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Where too now?

  1. Jan 4, 2008 #1
    Hey guys,

    i just finished year 12 a couple of weeks ago where i took specialist maths, for those not familiar: this subject gives a pretty basic introduction to vectors, vector calculus, integration techniques, differentition techniques (like implicit), complex numbers, differential equations, kinematics and dynamics.

    At university i want to either study phyics or engineering, am still a little uncertain.

    I have been trying to find some books that i can download to get a further head start for uni but im not sure which areas of maths i should be focussing on...

    What would a physics/engineering student usually begin to learn after a basic introduction to these subjects? there are so many different topics!!

    Anyways if anyone had links to downloadable books for the topics they suggest that would be great, or if anyone has any links to more in-depth books on the subjects i have done (i.e. not beginner ones but i guess intermediate) that would be great!

    Thanks heaps and Happy New Year!
  2. jcsd
  3. Jan 4, 2008 #2
    I have the similiar dilemma to yours, i'm worried that if I study engineering i wont be able to follow up my interests in quantum mechanics, einsteins theories and the universe! etc. But I'm also worried that if I do a physics degree i'll end up in a random career that I don't like.

    Sorry I couldnt be of help I just found it wierd how just as I was going to post a thread like yours, someone else did on the other side of the world!
    Last edited: Jan 4, 2008
  4. Jan 4, 2008 #3
    Don't worry. I studied Physics and ended up working for a bank.
  5. Jan 4, 2008 #4
    why would a bank employ someone with a physics degree?
  6. Jan 4, 2008 #5
    why wouldn't a bank employ someone with a physics degree?
  7. Jan 4, 2008 #6
    what do you mean don't worry??? That's exactly WHAT I
    am worried about!!! I have absolutely no interest in banking and would hate to work in one.

    But again does anyone have any book suggestions.

    Also to tommyburgey... You have describedmy situation better than I could have! But I have to decide in a few days :( because university starts soon.
  8. Jan 4, 2008 #7
    Oh dear, well if I had to choose now I would do physics, ideally end up doing something like medical physics as my teacher thinks that you can earn a lot there. Although I heard it's mainly an office job :(
    Anyway I'm sure the uni would let you swap from engineering to physics or vice versa if you realise you chose the wrong one...but I don't really know anything about this, I'm just speculating, you should contact the university and see if it would be possible.
    Sorry I can't be of more help.
  9. Jan 4, 2008 #8
    yes the course which is my first preference is a very flexible one at the university of Melbourne. You can interchange between the new science degree and the engineering degree almost seemlessly until end of second year, provided ofcourse you take some certain classes. Just hope I get in now lol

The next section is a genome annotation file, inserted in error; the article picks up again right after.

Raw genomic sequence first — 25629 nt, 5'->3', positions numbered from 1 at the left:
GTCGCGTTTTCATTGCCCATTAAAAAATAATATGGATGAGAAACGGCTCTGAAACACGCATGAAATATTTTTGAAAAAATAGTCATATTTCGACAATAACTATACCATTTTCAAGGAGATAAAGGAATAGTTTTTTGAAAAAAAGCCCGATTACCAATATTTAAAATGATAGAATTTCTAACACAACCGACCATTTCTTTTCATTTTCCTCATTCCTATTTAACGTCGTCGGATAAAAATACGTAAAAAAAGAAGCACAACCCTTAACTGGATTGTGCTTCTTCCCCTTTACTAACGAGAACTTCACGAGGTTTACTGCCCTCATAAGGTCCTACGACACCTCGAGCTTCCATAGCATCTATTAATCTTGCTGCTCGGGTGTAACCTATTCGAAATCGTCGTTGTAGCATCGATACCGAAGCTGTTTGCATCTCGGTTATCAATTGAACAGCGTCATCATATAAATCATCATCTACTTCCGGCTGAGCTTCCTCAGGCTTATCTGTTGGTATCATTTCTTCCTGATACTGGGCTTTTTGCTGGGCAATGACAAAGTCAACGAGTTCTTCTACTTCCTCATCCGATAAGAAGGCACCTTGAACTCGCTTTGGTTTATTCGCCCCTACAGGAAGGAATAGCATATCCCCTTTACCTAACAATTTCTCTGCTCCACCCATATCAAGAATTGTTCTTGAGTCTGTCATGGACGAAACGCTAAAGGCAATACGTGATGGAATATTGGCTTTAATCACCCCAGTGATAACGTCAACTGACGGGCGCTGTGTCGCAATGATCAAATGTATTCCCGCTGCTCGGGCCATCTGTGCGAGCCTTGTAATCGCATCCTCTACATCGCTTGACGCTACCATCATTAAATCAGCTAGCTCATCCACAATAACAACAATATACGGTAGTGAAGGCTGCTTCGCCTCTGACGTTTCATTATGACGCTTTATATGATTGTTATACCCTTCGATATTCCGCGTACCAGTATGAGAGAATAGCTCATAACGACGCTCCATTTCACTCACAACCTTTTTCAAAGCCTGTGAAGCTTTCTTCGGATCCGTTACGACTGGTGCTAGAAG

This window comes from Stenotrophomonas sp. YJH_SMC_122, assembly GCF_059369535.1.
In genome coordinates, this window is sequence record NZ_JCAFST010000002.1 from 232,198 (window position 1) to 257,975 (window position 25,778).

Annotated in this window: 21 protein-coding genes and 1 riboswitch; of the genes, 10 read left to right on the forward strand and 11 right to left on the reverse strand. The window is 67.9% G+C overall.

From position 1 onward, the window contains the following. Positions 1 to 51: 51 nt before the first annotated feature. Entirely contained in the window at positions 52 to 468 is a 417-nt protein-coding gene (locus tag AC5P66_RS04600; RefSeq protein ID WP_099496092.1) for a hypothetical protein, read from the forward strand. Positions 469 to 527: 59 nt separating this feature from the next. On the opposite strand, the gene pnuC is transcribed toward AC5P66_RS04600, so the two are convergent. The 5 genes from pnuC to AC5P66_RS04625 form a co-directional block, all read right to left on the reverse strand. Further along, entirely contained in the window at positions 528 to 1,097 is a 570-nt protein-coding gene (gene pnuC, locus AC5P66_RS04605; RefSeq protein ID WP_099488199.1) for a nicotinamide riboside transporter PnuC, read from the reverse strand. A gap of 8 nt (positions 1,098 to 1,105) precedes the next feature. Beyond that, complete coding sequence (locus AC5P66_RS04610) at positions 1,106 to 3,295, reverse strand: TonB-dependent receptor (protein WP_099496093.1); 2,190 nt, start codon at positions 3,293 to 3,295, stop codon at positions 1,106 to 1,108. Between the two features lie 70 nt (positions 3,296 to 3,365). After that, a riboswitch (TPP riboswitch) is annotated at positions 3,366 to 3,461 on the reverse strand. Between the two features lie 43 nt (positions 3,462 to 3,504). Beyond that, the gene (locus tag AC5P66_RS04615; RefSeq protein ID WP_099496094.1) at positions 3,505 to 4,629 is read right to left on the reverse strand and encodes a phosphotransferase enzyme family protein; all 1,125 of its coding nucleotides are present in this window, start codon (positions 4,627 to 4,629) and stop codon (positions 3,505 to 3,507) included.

10. Jan 5, 2008 #9

    how does one branch from a physics degree into medical physics? Does he have to go through med school after the physics degree? Just curious, what degrees does it take to be a medical phycist?
  11. Jan 5, 2008 #10
    Last edited by a moderator: May 3, 2017
  12. Jan 6, 2008 #11
    Someone needs to keep the place clean.

    Also, physics people are comfortable with numbers.
  13. Jan 6, 2008 #12
    also once you branch out from technical fields job requirement become a bit more flexible. Unlike physics, math, engineering etc. it doesn't take 4 years to learn how to be competent in business for the most part if you've got a brain and motivation you can do it.

    the average person switches careers 4 times in there lives, I know lumberjacks who've become accountants, actors who now work in the federal reserve, and an art history major who now runs a sales account in excess of $50 million
  14. Jan 6, 2008 #13
    University of Melbourne


    I finished an Arts & Science degree at Melb Uni.. (phys and philosophy major)

    Here's a list of some of the books I used in first year:

    Elementary Linear Algebra, Venit & Bishop, Fourth Ed
    Calculus: Concepts and Contexts, Stewart, Second Ed

    Fundamentals of Physics, Halliday, Resnick & Walker

    (note: this was in 2004 so it may have changed a bit since then)

    Good books and gives an alright intro into physics..
  15. Jan 7, 2008 #14
    Actually after I graduated I wasn't really interested in doing physics as a career. I more enjoyed the subject in school. I guess I was burned out by then.

    In the bank I work in the MIS department as a data analyst. I pull reports, and we prepare them for the business. In all, it's good work. I'm looking to prepare for going back to get my Masters in Physics, since I probably could end up teaching or something like that. I have an interest in lasers, and possibly EM, but have to see how that goes.

    I know for me, I have no interest in biophysics. I'm more interested in light and electricity/magnetism.

    Last edited: Jan 7, 2008
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